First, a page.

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Davis

Davis, California

Saturday, July 31, 2021

And then I found 5 dollars

As a seasoned flyer (32 flights since being accepted to UCD), I would like to take this opportunity to offer some valuable insight for those who are less experienced with airline travel.

Airports can be full of exciting and fascinating people from all walks of life just waiting to share their unique experiences, stories and wisdom with you. Unfortunately, you will most likely never meet any of these people. If you do, you are extraordinarily lucky and should go out and buy a lottery ticket before your good fortune wears off.

Don’t get me wrong, you will meet many … interesting people. However, unless you’re doing observations for a psychology class, these are not the people you want to run into. The following is an abridged list of the types you’ll want to avoid the next time you find yourself at the airport.

The Gabber

The Gabber is a person (let’s be honest – a woman) who will simply not shut up. It doesn’t matter if you’re armed with a book or iPod, thinking you have a good excuse to keep to yourself. This woman views your auditory hell as her personal therapy session. There are only two ways to avoid a Gabber: 1) Bluntly explain to her that you are tired from finals/traveling/an incurable disease. However, this method comes with consequences. Once you jilt her, she will invariably feign deafness and not help in handing you your peanuts when the flight attendant is trying to pass them to you. 2) Pretend to be asleep. However, there is no failsafe method and overly zealous Gabbers will use the drink-cart/meal as an excuse to wake you.

The Nervous Flyer

When I say “Nervous Flyer,” I’m not talking about the person who sits over the wing and laughs uncertainly whenever there is turbulence. Heck, even I’m a little unnerved thinking of a giant, metal contraption, thousands of feet in the air. (Right now there are several engineering majors laughing at me and just as many English majors fervently agreeing with me.) No, I’m talking about that person who screams when the plane shakes and prays loudly throughout the entire flight. I once sat next to a woman who seemed completely normal – right up until we hit a tiny patch of turbulence. She started sobbing and grabbed my arm with such force that I was sore for several days. After the plane landed, she let go of me and said in the best impression of sane I’ve ever seen, “Well, it was nice talking to you, dear.” Unfortunately, there’s no way to detect Nervous Flyers beforehand, as they do such a good job of hiding their craziness.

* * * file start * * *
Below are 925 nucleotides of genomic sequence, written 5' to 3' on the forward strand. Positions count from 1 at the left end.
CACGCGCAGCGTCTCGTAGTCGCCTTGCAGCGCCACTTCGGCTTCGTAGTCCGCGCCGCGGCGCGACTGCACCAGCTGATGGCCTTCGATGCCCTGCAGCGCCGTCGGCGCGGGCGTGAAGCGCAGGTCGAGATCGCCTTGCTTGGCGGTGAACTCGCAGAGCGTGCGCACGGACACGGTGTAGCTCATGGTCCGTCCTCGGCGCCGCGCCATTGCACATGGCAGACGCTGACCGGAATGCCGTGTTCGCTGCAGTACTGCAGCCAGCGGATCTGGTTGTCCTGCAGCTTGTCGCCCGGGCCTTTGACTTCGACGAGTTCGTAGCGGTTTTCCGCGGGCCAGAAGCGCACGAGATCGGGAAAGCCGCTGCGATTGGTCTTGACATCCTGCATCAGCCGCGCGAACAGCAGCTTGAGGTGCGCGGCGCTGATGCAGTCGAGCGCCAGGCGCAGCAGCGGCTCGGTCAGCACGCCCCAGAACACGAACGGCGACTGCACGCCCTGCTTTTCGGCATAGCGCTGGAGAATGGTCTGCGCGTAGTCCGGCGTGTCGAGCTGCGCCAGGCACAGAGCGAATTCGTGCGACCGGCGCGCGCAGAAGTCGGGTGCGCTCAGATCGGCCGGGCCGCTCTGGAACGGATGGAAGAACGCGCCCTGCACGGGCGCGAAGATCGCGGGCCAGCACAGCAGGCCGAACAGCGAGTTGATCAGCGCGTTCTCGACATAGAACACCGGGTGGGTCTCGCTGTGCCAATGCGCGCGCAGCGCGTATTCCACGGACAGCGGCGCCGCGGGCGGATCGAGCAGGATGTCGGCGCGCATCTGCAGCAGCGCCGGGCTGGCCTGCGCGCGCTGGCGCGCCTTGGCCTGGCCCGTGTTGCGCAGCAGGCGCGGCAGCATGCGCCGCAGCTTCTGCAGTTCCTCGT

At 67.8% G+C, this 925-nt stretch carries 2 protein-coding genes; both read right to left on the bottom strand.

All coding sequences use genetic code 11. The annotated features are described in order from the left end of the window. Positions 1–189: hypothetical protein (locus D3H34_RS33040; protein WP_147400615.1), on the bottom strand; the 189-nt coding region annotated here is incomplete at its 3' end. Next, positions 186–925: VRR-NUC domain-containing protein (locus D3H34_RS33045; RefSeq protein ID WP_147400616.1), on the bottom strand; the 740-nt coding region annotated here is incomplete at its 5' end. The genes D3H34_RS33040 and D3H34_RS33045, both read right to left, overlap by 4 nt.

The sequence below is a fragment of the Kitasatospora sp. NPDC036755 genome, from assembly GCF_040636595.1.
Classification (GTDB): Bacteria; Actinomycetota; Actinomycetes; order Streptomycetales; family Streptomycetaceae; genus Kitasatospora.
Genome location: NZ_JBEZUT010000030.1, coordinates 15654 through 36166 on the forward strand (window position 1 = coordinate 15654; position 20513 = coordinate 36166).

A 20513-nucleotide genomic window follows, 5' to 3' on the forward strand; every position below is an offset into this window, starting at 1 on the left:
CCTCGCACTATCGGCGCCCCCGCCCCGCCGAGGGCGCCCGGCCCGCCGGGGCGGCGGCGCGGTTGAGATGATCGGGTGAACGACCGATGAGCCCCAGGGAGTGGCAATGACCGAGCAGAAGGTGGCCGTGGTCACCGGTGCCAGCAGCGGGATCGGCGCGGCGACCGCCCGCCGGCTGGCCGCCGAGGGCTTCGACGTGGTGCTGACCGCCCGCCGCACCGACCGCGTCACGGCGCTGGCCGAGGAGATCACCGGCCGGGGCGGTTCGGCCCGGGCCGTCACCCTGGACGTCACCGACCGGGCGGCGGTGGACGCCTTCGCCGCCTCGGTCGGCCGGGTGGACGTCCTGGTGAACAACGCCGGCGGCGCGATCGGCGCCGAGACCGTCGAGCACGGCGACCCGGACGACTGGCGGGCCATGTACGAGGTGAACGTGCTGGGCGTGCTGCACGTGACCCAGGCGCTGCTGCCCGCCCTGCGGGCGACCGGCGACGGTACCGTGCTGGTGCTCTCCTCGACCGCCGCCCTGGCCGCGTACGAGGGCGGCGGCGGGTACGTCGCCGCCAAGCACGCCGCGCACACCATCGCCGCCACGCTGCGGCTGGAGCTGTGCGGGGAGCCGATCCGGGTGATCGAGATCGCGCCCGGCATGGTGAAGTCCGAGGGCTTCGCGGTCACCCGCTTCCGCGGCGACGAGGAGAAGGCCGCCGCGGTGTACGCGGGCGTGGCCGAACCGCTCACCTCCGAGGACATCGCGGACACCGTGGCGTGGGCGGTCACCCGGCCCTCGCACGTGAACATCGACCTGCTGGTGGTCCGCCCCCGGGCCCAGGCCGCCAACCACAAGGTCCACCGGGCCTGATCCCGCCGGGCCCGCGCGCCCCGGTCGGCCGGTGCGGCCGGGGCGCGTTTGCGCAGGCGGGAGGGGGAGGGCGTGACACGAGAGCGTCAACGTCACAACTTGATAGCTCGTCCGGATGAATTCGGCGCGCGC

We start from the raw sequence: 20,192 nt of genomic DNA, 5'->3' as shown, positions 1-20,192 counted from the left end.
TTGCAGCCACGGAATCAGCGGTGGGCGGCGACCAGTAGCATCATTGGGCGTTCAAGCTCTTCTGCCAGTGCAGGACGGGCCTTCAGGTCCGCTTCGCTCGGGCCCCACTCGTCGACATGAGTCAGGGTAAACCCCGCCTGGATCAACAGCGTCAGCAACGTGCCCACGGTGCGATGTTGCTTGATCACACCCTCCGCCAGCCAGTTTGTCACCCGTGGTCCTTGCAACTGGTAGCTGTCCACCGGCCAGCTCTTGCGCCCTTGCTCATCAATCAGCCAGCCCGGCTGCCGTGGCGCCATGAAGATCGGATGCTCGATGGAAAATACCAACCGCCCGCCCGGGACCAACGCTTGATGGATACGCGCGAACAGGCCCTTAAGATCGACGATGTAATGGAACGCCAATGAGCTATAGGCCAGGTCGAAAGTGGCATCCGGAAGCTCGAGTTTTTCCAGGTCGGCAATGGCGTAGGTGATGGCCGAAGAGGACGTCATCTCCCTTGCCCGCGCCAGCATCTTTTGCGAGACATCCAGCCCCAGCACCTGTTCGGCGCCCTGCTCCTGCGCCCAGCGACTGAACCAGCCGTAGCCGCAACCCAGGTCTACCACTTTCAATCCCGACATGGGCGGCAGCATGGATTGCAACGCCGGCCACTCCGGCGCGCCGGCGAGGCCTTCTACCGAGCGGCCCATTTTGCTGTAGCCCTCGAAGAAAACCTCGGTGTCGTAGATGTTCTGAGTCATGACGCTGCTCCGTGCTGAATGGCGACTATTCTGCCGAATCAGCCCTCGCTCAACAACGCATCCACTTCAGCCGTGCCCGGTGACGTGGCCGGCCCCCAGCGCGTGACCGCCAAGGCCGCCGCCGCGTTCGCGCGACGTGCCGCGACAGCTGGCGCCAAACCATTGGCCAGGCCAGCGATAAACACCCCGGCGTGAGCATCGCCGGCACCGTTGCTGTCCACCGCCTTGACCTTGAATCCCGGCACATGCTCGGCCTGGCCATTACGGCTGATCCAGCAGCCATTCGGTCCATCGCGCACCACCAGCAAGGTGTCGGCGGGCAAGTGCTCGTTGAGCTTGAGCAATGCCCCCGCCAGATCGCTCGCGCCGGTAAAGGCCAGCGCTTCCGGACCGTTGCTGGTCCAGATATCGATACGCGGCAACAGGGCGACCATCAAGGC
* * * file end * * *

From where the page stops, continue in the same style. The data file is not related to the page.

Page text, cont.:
The A-Hole

The A-Hole is almost always a man; usually suit-and-tie, complete with briefcase, palm pilot and “pretentious” stamped on his forehead. He’s typically carrying a thick, boring-looking book with an unbroken spine and an overused sleep mask. Unlike the Gabber and the Nervous Flyer, he won’t overtly intrude in your bubble. If you’re lucky, you have a seat between you on which he immediately places his briefcase, marking his territory. If you’re not so lucky, there is no middle seat. Instead of stealing the unoccupied, neutral region, he proceeds to nonchalantly take over the armrest. He then puts his mask on, sleeping through most of the flight. When he wakes up (always right after drinks/meals are finished being served) he pushes the call button and demands to be served, insulted that he was somehow skipped over. The A-Hole isn’t much more than a nuisance, but he can test your patience (or belief in nonviolence) if you’re flying home after finals or on an unusually long flight.

Other airport personalities to avoid include the small boy with the toy plane (sure to induce flashbacks of movies you’ve seen where the plane crashes right after the kid foreshadows it with his seemingly harmless toy); the overly eager guy/girl whom you can’t reject unless you want to be stuck next to them in an awkward silence for the rest of the trip; and the infant who looks cute and smiley until the plane takes off, and you then realize it’s actually a cleverly disguised hyena with an ear infection.

 

DANIELLE RAMIREZ wants to hear other people’s stories of airport trauma. Because misery loves company, e-mail her at dramirez@ucdavis.edu.

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